US National Association of Realtors Invests in Blockchain-Based Real Estate Firm Propy
A major United States trade association, the National Association of Realtors (NAR), has invested in blockchain-based real estate platform Propy, Forbes reports on June 10.
The NAR’s strategic investment arm, Second Century Ventures, has invested an undisclosed amount in Ethereum blockchain-based startup Propy as a part of its commercial real estate technology accelerator REach.
Launched in February 2019, the REach program is reportedly the first commercial accelerator of its kind, aiming to bring together major technology disruptors in the real estate industry by selecting ten startups to enter each year, the report notes.
By choosing Propy, Second Century Ventures intends to streamline its operations through blockchain technology in real estate transactions due to its immutable data storage, the firm’s senior marketing and communications director Ashley Stinton said.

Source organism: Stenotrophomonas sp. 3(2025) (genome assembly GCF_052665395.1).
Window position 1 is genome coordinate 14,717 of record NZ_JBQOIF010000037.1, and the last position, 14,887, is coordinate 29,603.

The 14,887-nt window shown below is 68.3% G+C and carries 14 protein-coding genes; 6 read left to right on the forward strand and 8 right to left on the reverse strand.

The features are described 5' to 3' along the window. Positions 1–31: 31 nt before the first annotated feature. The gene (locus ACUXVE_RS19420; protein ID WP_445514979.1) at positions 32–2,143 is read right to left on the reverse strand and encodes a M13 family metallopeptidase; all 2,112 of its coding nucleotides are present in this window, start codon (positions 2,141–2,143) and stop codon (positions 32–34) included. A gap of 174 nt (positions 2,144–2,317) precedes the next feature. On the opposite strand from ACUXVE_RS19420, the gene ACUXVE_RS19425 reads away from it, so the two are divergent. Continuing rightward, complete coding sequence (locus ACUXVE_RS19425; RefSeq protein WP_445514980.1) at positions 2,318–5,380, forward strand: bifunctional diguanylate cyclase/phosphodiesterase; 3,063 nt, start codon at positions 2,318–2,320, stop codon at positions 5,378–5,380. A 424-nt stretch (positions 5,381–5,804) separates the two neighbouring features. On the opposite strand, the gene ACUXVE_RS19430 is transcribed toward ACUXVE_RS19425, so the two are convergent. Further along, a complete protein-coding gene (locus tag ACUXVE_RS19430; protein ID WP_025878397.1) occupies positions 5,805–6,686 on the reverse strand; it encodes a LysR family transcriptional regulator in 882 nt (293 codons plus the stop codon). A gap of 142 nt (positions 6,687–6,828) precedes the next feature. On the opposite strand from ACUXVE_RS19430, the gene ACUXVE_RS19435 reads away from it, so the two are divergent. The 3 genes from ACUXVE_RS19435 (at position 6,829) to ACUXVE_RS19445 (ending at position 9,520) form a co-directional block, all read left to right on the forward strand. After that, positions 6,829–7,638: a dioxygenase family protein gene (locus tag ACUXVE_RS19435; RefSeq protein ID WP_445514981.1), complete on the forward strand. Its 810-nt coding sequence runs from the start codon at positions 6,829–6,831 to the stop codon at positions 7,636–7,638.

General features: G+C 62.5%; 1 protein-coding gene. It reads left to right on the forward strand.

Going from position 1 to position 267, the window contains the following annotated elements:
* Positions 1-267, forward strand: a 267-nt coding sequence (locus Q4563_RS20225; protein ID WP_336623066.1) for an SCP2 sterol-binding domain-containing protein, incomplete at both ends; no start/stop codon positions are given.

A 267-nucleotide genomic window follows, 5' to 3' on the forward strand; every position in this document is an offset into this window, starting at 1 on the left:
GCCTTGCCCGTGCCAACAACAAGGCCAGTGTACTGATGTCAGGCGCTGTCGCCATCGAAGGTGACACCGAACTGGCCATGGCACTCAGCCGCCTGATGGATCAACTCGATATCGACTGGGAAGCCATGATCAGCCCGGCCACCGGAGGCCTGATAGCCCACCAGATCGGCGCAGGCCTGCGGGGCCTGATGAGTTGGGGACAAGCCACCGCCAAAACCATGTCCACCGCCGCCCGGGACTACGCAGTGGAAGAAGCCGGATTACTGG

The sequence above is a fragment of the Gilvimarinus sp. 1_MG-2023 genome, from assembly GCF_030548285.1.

Founded in 2017, Propy is a global real estate transaction management platform for facilitating property transactions online. Back in 2017, the company raised about $14 million in an initial coin offering (ICO) through its own utility token PRO that is designed to bolster a self-sustaining ecosystem tracking global real estate ownership.
Specifically, Propy eliminates the need for a third party in real estate transactions, providing an additional level of security and transparency in the market. According to Forbes, Propy has listings in more than 30 countries and expects to hit $4 million in annual recurring revenue by the end of 2019 in sales of software as a service (SaaS) products.
The NAR is reportedly the largest trade association in the U.S., representing 1.3 million members.
Last year, a pilot program in the state of Vermont reportedly completed the first entirely blockchain-based real estate transaction in the U.S. in collaboration with Propy.
Earlier in May, the Enterprise Ethereum Alliance described a set of blockchain use cases in the real estate industry in a report, claiming that blockchain tech can potentially shorten the process of recording and transferring properties.
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